Write In Between

Wednesday, August 27, 2008

One Last Kiss

The last kiss goodbye unashamedly took place on a crowded sidewalk along Commonwealth Avenue in Boston. Funny, I didn’t picture it being like that, but there it was. My daughter was starting her college life with a service program that connected her with hundreds of eager fellow freshmen. We arrived early at the designated meeting place.

I held her close as I held my breath, feeling my throat tighten. She caught my eyes welling up. It was time for her to go. She confidently mingled with her new cohorts. Over her shoulder she said she’d call tonight when she got back to the dorm.

I held my husband’s hand as we walked back to the van for the ride home. Next to us strode our teenaged son—there for moral and muscular support for his sister’s move up to the 18th floor of the dorm. During school months now our youngest of three will be an “only child”; a subject he deems a tremendous perk of birth order.

Speaking of births, bittersweet occasions such as these bring instant mother recall. We can usually remember a first kiss—I met my daughter after 6 hours of labor and delivery. And if I could have pre-planned my first kiss to greet her, I probably would not have pictured a hospital delivery room, but there it was.

So it’s not so much the place, or what we wore, or the day of the week, that matters most. It’s the love. For we remember moments.

So it is natural that we greet each other with a holy kiss, as St. Paul’s epistles often recommend.

These are moments of truth for parents: as the young adult child moves on, parents must move on too. We know we are crossing a certain threshold where the relationship changes permanently. But drenched in love, trust, and hope, it is a holy moment… a visible sign of an invisible reality.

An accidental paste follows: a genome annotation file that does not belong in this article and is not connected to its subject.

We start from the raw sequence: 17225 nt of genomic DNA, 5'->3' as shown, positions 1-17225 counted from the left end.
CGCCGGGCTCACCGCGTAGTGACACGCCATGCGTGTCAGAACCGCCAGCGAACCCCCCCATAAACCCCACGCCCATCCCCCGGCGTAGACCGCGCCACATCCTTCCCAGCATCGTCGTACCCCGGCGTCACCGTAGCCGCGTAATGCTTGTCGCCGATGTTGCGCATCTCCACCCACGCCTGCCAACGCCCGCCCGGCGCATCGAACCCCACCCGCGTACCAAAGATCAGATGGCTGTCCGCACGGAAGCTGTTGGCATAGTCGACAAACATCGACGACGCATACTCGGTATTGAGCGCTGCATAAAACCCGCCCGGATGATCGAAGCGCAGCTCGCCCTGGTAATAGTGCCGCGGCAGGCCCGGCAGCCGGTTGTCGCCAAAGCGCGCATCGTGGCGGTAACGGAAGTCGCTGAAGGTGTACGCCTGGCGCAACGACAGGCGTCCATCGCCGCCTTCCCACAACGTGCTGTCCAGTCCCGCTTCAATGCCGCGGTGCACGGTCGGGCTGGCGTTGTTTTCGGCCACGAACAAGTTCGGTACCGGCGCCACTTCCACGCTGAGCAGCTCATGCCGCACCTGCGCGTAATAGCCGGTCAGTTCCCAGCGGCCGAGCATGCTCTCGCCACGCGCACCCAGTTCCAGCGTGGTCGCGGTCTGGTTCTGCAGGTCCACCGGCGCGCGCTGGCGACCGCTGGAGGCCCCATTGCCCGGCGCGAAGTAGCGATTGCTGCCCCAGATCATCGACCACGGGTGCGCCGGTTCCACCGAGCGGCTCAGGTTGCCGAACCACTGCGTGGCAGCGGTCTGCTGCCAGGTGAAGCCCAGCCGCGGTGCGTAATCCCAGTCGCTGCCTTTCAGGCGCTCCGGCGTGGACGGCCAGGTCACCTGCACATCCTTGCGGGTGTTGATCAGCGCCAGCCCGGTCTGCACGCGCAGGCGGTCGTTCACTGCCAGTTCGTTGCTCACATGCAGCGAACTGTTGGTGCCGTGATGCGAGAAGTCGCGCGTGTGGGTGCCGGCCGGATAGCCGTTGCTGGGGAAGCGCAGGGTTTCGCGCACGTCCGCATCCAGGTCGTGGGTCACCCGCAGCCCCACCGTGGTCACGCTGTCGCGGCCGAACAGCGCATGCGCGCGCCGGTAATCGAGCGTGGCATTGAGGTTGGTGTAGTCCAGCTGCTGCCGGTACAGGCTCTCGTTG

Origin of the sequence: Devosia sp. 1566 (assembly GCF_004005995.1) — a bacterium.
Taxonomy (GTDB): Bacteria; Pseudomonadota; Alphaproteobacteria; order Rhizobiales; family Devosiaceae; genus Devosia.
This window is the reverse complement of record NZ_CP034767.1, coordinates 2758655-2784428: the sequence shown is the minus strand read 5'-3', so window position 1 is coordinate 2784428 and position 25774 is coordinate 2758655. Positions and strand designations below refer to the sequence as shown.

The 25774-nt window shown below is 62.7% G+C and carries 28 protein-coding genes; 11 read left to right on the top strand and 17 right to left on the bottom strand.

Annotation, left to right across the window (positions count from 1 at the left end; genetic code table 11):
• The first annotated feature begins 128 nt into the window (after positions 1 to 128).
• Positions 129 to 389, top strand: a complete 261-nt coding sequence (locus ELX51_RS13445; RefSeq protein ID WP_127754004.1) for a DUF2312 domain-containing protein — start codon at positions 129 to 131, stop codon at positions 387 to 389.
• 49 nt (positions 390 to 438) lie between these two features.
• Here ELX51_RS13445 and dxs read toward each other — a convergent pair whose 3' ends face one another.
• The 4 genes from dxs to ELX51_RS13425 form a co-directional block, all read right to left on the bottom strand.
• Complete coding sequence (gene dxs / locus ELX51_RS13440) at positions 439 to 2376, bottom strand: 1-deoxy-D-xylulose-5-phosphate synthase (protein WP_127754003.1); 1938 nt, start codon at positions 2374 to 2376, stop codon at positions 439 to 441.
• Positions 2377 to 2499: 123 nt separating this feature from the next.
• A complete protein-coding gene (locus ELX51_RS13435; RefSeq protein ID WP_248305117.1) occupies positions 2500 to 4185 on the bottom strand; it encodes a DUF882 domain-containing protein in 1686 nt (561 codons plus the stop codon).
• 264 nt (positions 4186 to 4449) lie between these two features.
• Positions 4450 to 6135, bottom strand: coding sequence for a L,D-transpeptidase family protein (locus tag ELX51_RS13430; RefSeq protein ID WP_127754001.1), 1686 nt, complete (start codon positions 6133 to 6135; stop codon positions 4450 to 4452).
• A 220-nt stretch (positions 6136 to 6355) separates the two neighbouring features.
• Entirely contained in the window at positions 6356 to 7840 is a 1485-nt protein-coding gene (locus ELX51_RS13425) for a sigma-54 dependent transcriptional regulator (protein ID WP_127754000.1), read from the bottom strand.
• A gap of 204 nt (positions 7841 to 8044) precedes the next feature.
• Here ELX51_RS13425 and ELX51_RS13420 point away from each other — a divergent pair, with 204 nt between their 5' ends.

A long line of obvious milestones prepared us for this day. They stretch back through high school to pre-school. Smaller but equally vivid memories marked the passage of time: final exams and SATs, graduation, award ceremonies, drivers ed., job interviews, going to camp, sacraments, first crushes, sports victories and losses, birthday cakes, recitals, broken bones, and broken hearts. As the hugs and kisses multiply, the bond between parent and child is unmistakable.

Yet, some milestones were less obvious. Looking back, how many “last” moments did we miss not realizing they were “the last” at the time? Like the last time we pushed them on a swing? Or the last time we had to help shampoo their hair? Or check over their homework? Or sat on their beds as they prayed their nightly prayers? Had we known those moments were “last”; we might have celebrated them a bit more.

Somewhere along the way, our children grew up and we slowly did what we were supposed to do to raise and educate them. Still, these thresholds cause us to wonder: did we say and do all that was needed? Hopefully. Usually, we did our best given our circumstances at the time. Now we must leave the rest to God and his providence. In letting a child go and grow up, we must also let go of missed opportunities and our mistakes along the way.

We drove home from Boston. Later, I crawled into bed making sure the phone was on my nightstand. I wondered if she would call. I’m a seasoned parent who knows college students are not known for going to sleep as early as I do. So I kissed my husband, offered a prayer, and turned out the light.